Novel coronavirus pneumonia causes the new economies to face different income prospects in developed economies and emerging and developing economies (excluding China), which is expected to intensify further, IMF said. As the pace of recovery in developed economies is expected to be generally faster, the progress in income convergence over the past decade is likely to regress. In the past 10 years, more than 50% of the emerging markets and developing economies whose per capita income level has converged to that of developed economies will show a trend of widening per capita income gap from 2020 to 2022.
In order to achieve an inclusive, stable and green economic recovery, the IMF suggests that, first of all, in order to control the epidemic around the world, countries must carry out strong multilateral cooperation. This includes increasing funding novel coronavirus pneumonia vaccine implementation plan to ensure that vaccines can be distributed to all corners of the globe. The top priority for all countries is to ensure that health systems around the world have adequate resources to deal with the epidemic. The international community should also provide assistance to countries with inadequate medical system capacity.
Second, countries must do their best to mitigate the lasting economic damage caused by this crisis. All countries should continue to strengthen public health measures and formulate appropriate economic policies according to the development stage of the epidemic. If local transmission remains high and face-to-face contact must be reduced, safeguards must be maintained, including transfer payments to unemployed workers and sustainable businesses suffering from loss of income. If the local transmission rate is low and economic activities have begun to return to normal, the parameters of safeguard measures can be adjusted to gradually reduce and eventually withdraw from these measures.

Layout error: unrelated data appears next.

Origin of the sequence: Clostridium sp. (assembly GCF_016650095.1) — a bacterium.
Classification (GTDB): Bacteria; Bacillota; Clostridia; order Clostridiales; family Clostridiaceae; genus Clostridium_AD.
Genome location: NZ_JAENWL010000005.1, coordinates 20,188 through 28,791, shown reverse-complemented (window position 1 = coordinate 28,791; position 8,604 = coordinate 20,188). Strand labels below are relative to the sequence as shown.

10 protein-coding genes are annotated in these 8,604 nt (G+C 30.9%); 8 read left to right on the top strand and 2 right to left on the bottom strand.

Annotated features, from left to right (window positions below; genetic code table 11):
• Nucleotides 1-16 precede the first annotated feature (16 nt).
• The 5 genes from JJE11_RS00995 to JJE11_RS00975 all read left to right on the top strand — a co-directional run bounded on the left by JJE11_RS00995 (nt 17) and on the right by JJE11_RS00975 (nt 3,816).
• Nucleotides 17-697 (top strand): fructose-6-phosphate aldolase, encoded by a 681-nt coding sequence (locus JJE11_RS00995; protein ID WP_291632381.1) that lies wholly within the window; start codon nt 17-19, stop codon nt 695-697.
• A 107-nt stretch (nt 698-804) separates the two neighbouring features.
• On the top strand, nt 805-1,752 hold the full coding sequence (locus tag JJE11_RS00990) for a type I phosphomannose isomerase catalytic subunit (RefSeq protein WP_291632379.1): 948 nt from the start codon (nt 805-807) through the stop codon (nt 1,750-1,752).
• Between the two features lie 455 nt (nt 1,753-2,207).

Thirdly, before the economic recovery stabilizes, all countries should ensure effective policy support for the economy and financial stability, focusing on improving potential output, ensuring inclusive economic growth with wide participation, and accelerating the transition to a low-carbon economy. Borrowing costs in developed economies remain at a very low level, which can be used to provide necessary financial support on demand to ensure sustained economic recovery. At the same time, given that inflation expectations are well anchored and inflation pressure is weak, developed economies should continue to maintain loose monetary policy until the economy recovers steadily. Emerging market economies should continue to provide financial and monetary policy support for the economy on the premise of no debt persistence risk and stable inflation expectations.
Finally, the international community needs to take more measures to help poor countries cope with the crisis, so that they will not lag far behind in the process of achieving the sustainable development goals. For countries with more severe financing constraints, the international community needs to provide more support in the form of grants, preferential loans and debt relief.
The IMF stressed that in the face of unprecedented global challenges, the international community must act immediately to ensure that all countries in the world can defeat the epidemic, that the trend of economic differentiation among countries and within a country can be reversed, and that the world will move towards a more prosperous, green and inclusive future. (reporter Gao Weidong)